University of Oxford
As the oldest university in the English-speaking world, Oxford is a unique and historic institution. Oxford is a world-leading centre of learning, teaching and research, having been ranked first in the world in the Times Higher Education (THE) World University Rankings for 2017, 2018 and 2019. There are nearly 24,000 students at Oxford, including 11,747 undergraduates and 11,687 postgraduates, international students making up almost 43% of the total student body – over 10,000 students. Students come to Oxford from more than 150 countries and territories, being drawn by the University’s staggering offer of more than 350 different graduate degree programmes. One should definitely consider pursuing his/her studies at Oxford especially due to its:
- High quality teaching and courses – Oxford’s academic staff are globally renowned, with 80 Fellows of the Royal Society and 100 Fellows of the British Academy.
- Tutorials – At least once a week in each subject studied, groups of two or three students will spend an hour with their tutor, discussing a topic in depth, hence enabling students to discuss ideas and theories in a more relaxed and informal setting.
- Graduate prospects – Oxford graduates are sought after from companies all over the world, valued for their communication, leadership and problem-solving skills. The majority of Oxford alumni are in employment or in further study after graduating.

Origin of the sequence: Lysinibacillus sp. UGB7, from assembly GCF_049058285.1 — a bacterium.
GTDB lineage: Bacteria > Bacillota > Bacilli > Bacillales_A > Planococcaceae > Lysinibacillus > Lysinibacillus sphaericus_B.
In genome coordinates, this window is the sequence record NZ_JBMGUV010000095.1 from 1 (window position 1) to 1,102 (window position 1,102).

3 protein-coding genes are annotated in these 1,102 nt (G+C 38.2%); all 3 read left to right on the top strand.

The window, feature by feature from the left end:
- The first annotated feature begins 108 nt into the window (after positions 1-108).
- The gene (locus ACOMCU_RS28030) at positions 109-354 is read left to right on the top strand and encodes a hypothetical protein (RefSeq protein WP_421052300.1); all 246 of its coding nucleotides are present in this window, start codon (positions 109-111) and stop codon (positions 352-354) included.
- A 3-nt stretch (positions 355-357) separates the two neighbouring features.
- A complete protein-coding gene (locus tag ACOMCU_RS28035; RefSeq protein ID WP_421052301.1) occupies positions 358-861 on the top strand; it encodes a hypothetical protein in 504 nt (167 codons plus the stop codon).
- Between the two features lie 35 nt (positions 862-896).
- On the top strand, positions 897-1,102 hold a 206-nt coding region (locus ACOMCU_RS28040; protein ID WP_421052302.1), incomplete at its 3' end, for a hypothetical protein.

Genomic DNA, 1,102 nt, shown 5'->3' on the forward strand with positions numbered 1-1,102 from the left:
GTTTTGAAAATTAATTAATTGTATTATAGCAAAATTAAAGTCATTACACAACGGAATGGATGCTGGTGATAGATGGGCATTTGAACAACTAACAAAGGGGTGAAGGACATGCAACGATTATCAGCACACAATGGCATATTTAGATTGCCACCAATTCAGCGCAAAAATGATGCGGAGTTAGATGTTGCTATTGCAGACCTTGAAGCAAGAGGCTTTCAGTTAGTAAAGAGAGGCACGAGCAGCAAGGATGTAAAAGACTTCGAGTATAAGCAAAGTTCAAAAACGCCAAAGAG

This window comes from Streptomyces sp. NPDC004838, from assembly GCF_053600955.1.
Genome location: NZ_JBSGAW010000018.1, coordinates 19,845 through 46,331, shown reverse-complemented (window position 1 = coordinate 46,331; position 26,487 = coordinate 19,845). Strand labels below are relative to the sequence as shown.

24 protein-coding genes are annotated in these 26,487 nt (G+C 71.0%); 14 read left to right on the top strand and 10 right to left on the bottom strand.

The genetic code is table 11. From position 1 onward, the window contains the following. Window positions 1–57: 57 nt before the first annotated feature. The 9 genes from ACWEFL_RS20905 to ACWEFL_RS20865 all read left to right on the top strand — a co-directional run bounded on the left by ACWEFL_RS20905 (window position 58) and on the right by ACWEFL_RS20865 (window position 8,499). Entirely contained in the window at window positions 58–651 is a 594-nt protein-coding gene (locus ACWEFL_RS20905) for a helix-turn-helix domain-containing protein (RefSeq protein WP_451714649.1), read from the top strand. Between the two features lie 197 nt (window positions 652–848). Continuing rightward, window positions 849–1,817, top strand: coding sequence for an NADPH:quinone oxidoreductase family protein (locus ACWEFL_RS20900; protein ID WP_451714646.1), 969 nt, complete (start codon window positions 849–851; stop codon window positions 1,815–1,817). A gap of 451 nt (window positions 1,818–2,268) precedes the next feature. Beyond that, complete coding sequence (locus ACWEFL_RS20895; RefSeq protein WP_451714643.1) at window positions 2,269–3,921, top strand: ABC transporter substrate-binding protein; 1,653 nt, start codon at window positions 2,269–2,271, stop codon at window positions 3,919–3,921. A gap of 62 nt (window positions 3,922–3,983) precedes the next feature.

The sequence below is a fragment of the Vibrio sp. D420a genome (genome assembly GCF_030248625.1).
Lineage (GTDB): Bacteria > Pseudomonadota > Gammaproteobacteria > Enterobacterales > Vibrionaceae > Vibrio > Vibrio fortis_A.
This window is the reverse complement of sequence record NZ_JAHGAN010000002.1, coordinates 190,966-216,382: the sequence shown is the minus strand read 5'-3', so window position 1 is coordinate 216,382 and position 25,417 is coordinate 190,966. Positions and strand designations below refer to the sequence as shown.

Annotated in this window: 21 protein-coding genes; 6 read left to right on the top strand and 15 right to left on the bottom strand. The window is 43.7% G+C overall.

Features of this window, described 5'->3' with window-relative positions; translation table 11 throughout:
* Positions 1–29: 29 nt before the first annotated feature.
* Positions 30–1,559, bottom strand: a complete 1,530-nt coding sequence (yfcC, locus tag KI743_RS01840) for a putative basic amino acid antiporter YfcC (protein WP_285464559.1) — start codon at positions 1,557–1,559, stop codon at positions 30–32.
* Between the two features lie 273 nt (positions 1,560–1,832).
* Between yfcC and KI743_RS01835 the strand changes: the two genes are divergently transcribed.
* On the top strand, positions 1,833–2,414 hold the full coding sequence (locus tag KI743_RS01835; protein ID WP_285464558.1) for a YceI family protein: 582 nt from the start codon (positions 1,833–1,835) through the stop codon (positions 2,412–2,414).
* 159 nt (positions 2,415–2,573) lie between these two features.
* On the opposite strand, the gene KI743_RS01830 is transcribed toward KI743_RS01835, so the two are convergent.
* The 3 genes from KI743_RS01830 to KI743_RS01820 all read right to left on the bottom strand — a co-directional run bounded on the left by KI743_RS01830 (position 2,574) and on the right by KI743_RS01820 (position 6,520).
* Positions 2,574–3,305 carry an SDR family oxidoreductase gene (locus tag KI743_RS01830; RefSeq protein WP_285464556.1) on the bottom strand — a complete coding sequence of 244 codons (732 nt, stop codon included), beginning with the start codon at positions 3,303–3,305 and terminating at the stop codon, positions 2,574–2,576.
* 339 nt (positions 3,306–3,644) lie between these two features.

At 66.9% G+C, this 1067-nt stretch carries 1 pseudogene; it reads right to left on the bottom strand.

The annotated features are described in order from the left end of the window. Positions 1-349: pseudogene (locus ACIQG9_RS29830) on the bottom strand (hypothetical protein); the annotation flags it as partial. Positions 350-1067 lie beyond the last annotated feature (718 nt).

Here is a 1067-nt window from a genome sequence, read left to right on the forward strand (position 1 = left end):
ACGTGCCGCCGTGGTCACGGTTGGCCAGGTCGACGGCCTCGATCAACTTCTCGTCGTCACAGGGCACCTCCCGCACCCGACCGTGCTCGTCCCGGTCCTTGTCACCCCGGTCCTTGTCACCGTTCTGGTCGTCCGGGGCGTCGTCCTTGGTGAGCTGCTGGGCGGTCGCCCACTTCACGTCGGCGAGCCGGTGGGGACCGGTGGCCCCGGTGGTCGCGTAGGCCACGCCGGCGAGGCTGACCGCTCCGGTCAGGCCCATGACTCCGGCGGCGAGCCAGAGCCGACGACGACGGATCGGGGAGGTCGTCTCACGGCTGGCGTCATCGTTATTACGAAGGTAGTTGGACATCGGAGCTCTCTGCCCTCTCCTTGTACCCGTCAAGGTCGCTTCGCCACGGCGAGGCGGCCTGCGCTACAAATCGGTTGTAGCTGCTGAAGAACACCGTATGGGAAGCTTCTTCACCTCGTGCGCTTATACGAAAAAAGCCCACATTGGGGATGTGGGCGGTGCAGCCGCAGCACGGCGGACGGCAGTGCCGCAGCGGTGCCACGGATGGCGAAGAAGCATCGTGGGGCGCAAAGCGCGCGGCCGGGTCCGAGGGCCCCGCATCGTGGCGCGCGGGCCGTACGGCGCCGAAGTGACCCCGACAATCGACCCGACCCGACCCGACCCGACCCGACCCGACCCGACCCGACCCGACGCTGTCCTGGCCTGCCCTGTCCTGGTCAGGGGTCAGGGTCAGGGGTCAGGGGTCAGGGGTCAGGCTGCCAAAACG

- Student support – There are a number of services available to provide support to international students at the University, including advice on topics such as counselling, health, disability, student-led support and fitness to study.
- The city – Oxford is a youthful and cosmopolitan city with plenty to see and do. It is the youngest city in England and Wales, has two universities, and 35% of the people who live here are aged 15-29, with 27% (40,000 of a total population of 150,000) university students. In addition, the city is full of exciting and historical architecture, is the one of the greenest cities in the south of England and also the friendliest.
Bachelor of Civil Law (BCL)
The Oxford BCL is a world-renowned taught graduate course in law, designed to serve outstanding law students from common law backgrounds. As a master’s level degree, its academic standard is significantly higher than that required in a first law degree (such as a BA, LLB, or JD), and only those with outstanding first law degrees are admitted. Courses are not introductory, and students are expected to analyse complex material critically and to make their own contribution to the debate. The course offers a learning experience characterised by a demanding schedule of independent study, highly participative round-table seminars, and a complementary diet of close individual or small-group contact with tutors. The BCL shares most of its course content with the Magister Juris, which is an equivalent course for students from a civil law background. For the most part, BCL and MJur students study the same options in the same classes, thereby producing a diverse mix of students who can contribute a wide variety of different perspectives to seminar and tutorial discussion.